Alarm, despair and defiance had been expressed in response to the extensions of public power, and the growth of the state had been the central and overshadowing fact for a vast body of political argument throughout the latter part of the nineteenth and the early part of the twentieth century. But there were other reasons why many people were alarmed at the course of affairs in the half century which fell on either side of 1900. Both the growing action of the state on the one hand, and the extension of the franchise, the growth of popular parties, and the proposals of social reformers, socialists and social radicals on the other, implied a redistribution of power, wealth and status. In response to this, criticism of the state was joined by criticism of democracy or as it was frequently called, popular government. The two attacks, though normally associated, were distinct.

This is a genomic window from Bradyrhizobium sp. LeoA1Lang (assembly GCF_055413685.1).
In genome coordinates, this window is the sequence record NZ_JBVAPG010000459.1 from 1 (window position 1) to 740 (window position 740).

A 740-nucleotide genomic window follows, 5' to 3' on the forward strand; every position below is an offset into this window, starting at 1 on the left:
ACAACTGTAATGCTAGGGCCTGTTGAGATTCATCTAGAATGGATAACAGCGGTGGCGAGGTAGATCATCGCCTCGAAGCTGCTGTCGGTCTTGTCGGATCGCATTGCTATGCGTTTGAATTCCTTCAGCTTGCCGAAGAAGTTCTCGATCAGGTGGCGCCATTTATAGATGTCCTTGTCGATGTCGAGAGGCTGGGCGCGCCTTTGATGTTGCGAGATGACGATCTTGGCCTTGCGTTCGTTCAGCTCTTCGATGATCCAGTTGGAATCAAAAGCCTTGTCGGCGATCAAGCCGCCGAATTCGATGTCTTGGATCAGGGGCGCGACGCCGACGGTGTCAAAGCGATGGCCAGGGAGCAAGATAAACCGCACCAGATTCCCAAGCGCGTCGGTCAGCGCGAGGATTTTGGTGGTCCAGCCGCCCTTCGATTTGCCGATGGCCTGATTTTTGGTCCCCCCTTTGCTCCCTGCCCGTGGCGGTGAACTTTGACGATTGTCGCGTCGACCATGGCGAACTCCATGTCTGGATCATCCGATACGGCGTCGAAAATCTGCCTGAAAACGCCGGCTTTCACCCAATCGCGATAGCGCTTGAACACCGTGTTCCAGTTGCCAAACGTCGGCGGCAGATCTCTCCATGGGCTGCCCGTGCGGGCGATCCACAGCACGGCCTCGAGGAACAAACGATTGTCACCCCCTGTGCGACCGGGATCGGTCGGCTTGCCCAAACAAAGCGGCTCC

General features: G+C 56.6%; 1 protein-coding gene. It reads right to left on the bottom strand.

There was nothing new in much of this criticism. The unfitness of the masses for the exercise of power had been a theme running throughout nineteenth-century discussion and Carlyle and Arnold, Bagehot and James Stephen had all in their different ways contributed to this tradition. Others too who did not reject democracy as a political form looked to more select underlying arrangements to make the form work. Mallock argued that ‘in any great country pure democracy is impossible’ and that ‘democracy is impossible unless the principle of oligarchy is its concomitant’ (Mallock 1918:378). Despite Shaw’s long arguments with Mallock, this was not so different a principle from that assumed by many of the early Fabians, and particularly by Shaw himself. But these socialist elitists differed from elitists who attacked democracy, both in their approval of the forms of popular government and in their enthusiasm for the extension of state function which they believed went with it. The tradition of democratic oligarchy